The Reinforcement Learning Competitions
Shimon Whiteson‚ Brian Tanner and Adam White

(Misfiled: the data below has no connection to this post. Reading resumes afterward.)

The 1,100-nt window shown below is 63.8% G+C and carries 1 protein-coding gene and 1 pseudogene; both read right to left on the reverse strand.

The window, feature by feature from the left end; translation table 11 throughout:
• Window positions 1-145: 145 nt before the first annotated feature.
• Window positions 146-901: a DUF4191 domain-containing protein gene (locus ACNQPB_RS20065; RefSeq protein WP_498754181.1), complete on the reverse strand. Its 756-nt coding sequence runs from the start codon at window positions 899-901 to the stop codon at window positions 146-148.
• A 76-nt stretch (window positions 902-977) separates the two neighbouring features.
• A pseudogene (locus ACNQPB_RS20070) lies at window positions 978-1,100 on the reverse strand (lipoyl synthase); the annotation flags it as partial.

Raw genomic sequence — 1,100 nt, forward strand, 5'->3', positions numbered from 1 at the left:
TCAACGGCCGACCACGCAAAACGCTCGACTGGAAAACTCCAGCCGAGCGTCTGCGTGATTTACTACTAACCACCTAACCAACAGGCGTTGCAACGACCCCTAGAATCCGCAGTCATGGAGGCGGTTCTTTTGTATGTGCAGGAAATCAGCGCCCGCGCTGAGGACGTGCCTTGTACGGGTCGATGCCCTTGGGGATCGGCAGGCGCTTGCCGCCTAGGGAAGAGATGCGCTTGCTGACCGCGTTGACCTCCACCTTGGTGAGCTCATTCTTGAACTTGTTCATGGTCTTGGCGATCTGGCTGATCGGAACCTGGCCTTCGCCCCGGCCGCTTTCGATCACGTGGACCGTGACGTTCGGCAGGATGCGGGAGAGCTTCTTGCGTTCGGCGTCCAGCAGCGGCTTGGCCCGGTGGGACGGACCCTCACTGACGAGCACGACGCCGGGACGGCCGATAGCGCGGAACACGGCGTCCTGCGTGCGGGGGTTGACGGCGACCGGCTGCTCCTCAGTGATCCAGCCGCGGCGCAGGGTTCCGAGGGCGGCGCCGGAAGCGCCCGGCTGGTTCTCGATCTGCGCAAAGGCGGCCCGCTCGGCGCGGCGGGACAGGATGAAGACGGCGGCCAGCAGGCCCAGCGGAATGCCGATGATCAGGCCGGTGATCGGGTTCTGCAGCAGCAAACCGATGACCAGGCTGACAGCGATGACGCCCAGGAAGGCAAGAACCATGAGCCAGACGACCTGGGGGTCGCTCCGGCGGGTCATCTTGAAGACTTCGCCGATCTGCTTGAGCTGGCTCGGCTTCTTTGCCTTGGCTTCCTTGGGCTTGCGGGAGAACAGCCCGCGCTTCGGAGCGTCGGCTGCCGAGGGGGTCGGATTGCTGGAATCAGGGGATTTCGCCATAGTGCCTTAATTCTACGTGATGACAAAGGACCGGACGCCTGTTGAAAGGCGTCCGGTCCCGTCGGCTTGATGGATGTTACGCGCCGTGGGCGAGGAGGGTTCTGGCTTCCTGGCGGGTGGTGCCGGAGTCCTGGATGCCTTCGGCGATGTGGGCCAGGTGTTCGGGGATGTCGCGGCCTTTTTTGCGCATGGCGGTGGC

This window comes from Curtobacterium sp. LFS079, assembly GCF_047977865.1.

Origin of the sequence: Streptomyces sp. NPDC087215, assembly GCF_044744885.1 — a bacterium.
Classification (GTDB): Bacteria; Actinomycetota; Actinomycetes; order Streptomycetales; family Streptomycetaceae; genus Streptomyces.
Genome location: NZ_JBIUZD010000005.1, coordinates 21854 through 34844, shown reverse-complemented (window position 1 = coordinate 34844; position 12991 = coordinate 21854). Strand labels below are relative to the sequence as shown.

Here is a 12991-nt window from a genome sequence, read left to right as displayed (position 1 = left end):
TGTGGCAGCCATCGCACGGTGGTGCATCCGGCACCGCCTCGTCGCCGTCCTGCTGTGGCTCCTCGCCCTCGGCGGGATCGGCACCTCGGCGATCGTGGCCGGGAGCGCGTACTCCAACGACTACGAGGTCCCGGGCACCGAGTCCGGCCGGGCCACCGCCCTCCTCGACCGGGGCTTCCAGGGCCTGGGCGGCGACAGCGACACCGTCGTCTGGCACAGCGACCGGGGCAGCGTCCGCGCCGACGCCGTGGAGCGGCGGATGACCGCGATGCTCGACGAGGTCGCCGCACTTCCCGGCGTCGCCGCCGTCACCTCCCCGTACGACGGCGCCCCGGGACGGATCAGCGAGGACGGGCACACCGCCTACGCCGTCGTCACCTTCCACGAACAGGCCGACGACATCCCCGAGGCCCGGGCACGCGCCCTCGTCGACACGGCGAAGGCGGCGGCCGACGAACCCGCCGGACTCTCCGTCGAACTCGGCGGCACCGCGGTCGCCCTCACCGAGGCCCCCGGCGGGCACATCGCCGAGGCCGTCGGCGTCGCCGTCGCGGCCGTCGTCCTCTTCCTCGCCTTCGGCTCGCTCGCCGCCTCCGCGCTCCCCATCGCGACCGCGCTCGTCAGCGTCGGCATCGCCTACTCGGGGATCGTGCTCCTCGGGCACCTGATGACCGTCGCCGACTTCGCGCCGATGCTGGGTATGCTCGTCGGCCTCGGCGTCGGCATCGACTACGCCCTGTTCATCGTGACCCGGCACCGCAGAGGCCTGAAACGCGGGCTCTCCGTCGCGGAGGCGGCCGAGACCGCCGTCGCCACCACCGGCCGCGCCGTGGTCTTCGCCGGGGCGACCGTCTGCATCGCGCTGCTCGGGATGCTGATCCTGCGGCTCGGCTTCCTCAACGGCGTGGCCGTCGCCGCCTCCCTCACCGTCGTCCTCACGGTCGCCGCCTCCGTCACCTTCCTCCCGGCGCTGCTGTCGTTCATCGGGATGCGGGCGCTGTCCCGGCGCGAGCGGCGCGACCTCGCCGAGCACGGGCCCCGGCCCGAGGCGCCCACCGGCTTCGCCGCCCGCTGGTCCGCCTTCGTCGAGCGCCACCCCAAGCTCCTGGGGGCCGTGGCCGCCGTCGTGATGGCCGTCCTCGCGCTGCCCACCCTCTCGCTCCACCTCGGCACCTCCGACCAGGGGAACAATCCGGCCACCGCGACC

This article reports on the Reinforcement Learning Competitions, which have been held annually since 2007. In these events, researchers from around the world developed reinforcement learning agents to compete in tasks of various complexity and difficulty. We focus on the 2008 competition, which employed fundamentally redesigned evaluation frameworks that, unlike those in previous competitions, aimed to systematically encourage the submission of robust learning methods. We describe the unique challenges of empirical evaluation in reinforcement learning and briefly review the history of the previous competitions and the evaluation frameworks they employed. We describe the novel frameworks developed for the 2008 competition as well as the software infrastructure on which they rely. Furthermore, we describe the six competition domains, present selected competition results, and discuss the implications of these results. Finally, we summarize the 2009 competition, which used the same evaluation framework but different event, and outline ideas for the future of the competition.